• Hepatitis B – Over one-third of the world’s population has been or is actively infected by hepatitis B virus, so it can’t be all that bad. Hepatitis B infection may lead to a chronic inflammation of the liver, leading to cirrhosis. This type of infection dramatically increases the incidence of liver cancer. Only 5% of neonates that acquire the infection from their mother at birth will clear the infection. Seventy percent of those infected between the age of one to six will clear the infection. When the infection is not cleared, one becomes a chronic carrier of the virus.

There are other diseases, but I’ve only got so much time. Read the Australian federal government’s Immunisation Myths and Realities booklet. And for the love of all that’s right in the world, get your children immunised.

Just because you don’t understand statistics, science or even simple logical reasoning, doesn’t make vaccinating your children a bad thing. Perhaps, if you don’t understand any of these things, you should leave the decision making on vaccination to the professionals?

This is God calling

Yesterday I answered the ‘phone. Because I was home, having a holiday, which is soon to be rudely interrupted by a short working stint, but that’s by-the-by. I could tell that whomever had called didn’t know anyone in the house; the phone’s listed in my girlfriends name. “Hello, Mr [Girlfriend’s-name]?” is a dead giveaway that they’ve pulled the number from the phonebook, and immediately puts me on the defensive. Which is why I have no interest in having the phone in my name. I can spot low-life scum a mile away with the arrangement as it is.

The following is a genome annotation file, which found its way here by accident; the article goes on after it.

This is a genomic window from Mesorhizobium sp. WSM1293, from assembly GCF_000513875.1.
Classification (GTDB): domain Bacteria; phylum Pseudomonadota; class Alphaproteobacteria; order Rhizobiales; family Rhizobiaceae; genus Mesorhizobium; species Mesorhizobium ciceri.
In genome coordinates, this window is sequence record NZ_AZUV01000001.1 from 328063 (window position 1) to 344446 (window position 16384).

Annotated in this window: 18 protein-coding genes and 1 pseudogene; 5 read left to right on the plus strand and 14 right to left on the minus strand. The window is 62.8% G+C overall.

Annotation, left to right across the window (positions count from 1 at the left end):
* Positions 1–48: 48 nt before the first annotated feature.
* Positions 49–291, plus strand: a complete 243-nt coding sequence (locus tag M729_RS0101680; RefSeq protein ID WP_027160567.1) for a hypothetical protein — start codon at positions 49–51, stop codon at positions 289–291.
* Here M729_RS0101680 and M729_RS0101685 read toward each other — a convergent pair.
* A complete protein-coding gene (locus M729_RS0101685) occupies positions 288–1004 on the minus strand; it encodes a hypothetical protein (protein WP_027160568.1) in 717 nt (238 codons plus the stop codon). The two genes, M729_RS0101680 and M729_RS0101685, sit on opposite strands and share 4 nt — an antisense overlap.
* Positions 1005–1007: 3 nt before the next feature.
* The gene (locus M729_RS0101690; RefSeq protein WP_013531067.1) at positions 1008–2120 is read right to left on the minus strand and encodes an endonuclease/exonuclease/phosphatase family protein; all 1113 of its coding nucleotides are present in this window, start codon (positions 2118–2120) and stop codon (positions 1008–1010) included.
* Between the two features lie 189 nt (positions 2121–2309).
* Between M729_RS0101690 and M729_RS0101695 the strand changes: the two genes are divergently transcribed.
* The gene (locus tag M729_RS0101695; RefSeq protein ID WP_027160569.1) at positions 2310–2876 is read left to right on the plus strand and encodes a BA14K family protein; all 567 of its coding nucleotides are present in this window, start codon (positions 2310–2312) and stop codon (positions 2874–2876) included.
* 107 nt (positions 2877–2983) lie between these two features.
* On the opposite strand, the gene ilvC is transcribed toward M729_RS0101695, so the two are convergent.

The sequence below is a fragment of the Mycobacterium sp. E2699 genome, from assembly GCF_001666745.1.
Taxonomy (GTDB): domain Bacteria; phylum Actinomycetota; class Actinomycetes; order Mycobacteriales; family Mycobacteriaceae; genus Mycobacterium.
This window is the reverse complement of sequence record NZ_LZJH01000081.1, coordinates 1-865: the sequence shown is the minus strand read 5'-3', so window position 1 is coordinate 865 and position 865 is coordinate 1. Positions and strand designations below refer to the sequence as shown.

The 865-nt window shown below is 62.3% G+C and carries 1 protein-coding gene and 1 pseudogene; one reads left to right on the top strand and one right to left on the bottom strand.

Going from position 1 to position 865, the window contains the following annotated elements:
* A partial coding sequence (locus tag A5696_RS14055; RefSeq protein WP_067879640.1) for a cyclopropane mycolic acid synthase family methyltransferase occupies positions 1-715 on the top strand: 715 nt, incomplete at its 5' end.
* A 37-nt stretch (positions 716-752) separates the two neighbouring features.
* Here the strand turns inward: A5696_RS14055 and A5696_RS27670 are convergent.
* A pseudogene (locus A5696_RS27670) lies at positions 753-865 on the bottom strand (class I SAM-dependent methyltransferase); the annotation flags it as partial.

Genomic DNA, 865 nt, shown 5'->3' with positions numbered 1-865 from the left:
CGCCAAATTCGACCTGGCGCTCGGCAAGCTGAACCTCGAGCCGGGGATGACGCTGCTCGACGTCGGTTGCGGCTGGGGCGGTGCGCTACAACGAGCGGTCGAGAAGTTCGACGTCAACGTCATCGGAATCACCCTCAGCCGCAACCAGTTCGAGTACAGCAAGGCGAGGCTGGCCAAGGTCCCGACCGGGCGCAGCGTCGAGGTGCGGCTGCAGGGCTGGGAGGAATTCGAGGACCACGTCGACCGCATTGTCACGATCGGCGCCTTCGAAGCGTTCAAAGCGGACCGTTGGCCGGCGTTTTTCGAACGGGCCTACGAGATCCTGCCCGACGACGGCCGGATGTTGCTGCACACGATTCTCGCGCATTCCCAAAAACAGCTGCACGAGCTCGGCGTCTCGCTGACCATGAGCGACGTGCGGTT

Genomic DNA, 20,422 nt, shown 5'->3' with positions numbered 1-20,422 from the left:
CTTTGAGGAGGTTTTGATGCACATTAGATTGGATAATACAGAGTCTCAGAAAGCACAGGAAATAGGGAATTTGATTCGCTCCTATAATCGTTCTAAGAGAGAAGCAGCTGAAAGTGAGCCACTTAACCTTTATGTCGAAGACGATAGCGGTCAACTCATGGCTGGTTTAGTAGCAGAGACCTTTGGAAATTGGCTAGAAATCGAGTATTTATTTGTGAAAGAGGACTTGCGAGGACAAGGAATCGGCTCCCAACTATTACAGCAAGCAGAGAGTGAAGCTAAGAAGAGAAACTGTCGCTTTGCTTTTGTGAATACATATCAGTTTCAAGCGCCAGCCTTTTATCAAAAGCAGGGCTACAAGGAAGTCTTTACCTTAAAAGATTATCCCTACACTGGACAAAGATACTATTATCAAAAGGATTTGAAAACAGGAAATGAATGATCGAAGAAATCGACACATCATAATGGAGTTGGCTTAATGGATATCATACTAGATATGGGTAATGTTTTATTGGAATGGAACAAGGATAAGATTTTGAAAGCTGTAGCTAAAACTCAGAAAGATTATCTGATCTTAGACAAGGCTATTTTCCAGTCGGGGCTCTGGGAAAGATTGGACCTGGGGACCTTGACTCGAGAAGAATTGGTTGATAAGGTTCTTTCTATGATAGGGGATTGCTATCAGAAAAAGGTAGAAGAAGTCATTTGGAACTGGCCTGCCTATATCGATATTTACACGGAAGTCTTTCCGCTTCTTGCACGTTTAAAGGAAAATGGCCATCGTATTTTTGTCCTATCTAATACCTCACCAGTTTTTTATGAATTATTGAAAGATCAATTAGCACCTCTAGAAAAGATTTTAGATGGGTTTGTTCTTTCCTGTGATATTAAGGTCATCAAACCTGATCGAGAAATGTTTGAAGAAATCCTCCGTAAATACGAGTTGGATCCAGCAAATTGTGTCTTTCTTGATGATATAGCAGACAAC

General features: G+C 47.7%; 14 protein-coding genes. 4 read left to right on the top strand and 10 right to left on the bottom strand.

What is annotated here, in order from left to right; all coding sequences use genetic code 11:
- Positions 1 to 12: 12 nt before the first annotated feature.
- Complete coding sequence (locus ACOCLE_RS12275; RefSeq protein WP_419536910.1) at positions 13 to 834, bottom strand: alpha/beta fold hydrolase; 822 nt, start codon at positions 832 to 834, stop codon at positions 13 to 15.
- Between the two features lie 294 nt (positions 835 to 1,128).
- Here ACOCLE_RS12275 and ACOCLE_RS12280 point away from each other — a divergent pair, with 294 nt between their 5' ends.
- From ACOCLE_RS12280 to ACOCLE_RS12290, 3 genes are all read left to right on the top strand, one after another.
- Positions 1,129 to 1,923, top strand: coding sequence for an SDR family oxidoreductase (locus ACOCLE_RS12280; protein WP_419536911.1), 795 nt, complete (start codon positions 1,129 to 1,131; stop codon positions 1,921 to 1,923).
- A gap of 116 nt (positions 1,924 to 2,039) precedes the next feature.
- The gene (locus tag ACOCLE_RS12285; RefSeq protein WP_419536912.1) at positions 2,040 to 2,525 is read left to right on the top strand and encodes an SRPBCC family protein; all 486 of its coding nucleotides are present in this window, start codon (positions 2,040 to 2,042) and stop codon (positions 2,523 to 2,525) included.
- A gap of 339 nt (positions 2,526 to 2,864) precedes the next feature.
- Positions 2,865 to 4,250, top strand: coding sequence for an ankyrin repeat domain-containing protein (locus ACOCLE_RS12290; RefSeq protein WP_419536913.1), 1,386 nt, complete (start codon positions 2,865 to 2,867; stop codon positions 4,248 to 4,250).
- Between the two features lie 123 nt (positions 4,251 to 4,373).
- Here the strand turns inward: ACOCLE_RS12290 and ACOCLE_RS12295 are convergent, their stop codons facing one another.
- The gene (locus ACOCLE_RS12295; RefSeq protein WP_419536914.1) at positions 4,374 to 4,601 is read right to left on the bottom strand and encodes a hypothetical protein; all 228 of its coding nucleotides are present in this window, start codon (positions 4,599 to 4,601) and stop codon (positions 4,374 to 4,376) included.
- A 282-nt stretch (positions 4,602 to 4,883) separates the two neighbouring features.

Now, the first thing I do when I have a telemarketer on the phone is to get them to tell me who they are. The lass weasled about, talking about a survey. Surveys don’t care about the identity of the respondent; this was marketting. Eventually she said she was representing the Jehovah’s Witnesses, at which point I terminated the call; religous fundamentalists get up my nostril.

Neither Cathy nor I get any telemarketing calls – oh, well maybe we get a couple a year from local gyms. It’s because we’re signed up to the ADMA’s do-no-call list. If you’re not signed up, stop reading, and go sign up now. The local gyms get the line “we only purchase goods from members of the Australian Direct Marketting Association” and they’re taken care of.